No use living in the past

Can England recover in time to retain the Ashes next southern summer? Can a resurgent Australia be beaten a second time? It's going to be hard, writes PETER ROEBUCK.

No sooner had Marcello Lippi's Italian side seized the 2006 football World Cup than the silver haired coach was talking about the future. As his overjoyed players held aloft the prized trophy so their manager spoke about the dangers of living in the past and the pressing need to "set fresh goals".

It is easier for strong nations to survive triumph because it is expected. Contrastingly, Sri Lanka took years to recover from its victory in the cricket World Cup precisely because it was a breakthrough.

Nearly a year ago the England cricket team gathered in Trafalgar Square to acknowledge the cheers of a grateful nation. As far as a vast crowd was concerned their cricketing representatives had served them proud. No one questioned their right to a place alongside Nelson and other favoured sons. Sport, it was conceded, was of little significance beside defending the land from hostile forces. On the other hand, trouncing the Spanish or French or even the Germans was small fry beside the feat accomplished by these heroes. They had cracked sport's toughest nut. After 16 years of misery, the Australians had been beaten.

Revelry and ribaldry alike were forgiven as the victorious players waved to supporters. Nor were the celebrations limited to the mob. The Prime Minister invited them to Downing Street. The Head of State put a medal on the chests of every Tom, Dick and Geraint who had taken part. Nor did it end in a night or a week or a month. Books were written. Memoirs were published. Dinners were held. Keys were presented. The celebrations lasted longer than the series. The euphoria endured.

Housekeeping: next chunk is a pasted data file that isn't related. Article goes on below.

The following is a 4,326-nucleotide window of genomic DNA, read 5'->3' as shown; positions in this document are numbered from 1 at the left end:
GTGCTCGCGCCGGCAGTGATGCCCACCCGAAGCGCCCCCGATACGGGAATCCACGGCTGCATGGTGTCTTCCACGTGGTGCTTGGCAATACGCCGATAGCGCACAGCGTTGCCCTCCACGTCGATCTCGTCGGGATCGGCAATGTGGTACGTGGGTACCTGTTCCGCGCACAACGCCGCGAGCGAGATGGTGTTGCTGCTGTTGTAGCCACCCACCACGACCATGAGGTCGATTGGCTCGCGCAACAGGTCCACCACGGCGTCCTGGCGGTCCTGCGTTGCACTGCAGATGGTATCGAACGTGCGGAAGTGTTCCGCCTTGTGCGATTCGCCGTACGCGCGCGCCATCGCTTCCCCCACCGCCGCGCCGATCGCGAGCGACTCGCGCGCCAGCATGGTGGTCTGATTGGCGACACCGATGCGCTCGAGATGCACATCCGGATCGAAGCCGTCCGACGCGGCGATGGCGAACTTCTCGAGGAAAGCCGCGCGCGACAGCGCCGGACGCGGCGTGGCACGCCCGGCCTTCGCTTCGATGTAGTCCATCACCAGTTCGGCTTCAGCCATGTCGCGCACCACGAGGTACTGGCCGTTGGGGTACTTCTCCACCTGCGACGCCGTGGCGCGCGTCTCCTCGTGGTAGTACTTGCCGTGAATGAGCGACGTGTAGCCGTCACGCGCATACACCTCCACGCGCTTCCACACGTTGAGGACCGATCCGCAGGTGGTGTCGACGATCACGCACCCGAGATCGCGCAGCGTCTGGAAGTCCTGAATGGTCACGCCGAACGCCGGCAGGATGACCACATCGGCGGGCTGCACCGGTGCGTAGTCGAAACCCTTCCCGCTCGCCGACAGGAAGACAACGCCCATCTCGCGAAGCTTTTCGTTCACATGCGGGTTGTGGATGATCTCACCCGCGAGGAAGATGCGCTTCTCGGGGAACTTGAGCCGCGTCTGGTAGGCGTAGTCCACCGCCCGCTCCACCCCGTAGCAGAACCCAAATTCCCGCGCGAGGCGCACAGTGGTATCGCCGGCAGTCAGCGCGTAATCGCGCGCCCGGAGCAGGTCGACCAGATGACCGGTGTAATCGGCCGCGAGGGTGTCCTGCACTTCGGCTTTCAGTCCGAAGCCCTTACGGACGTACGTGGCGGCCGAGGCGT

In some respects it was understandable. Much had been invested in that series. After decades of disappointment, England had risen from the ashes to recapture The Ashes. In those years of defeat, supporters and players alike had been humiliated, almost crushed. Nor had their opponents always been gracious in victory. Revenge had been eagerly awaited.

A craving developed that went beyond sport. When bad light stopped play on the penultimate afternoon of the fifth and final match, many supporters cheered. All too easily they accepted the invitation to join in renditions of Land of Hope and Glory and Jerusalem. When victory was sealed the reaction was overwhelming. Ecstasy was widespread. The ensuing agony was inevitable.

Even at the time, the frenzy that accompanied the beating of a feared opponent seemed to be ill-advised. A famous, mostly honourable and certainly deserved victory had been achieved. Far from regarding the Ashes victory as the start of a glorious new period, though, England seemed to rest upon its laurels. Ambition should be made of sterner stuff. True champions come to resemble vampires. Once they have tasted blood they want more. A single conquest does not satisfy them.

Meanwhile the Indians and Pakistanis and, as it turned out, the Sri Lankans were eager to prick the bubble of English presumption. For their part, the Australians were contemplating the causes of defeat and setting about correcting their mistakes. Andrew Flintoff and company walked straight into a series of ambushes. After decades spent in the shadows, England had forgotten about the dangers of the sun.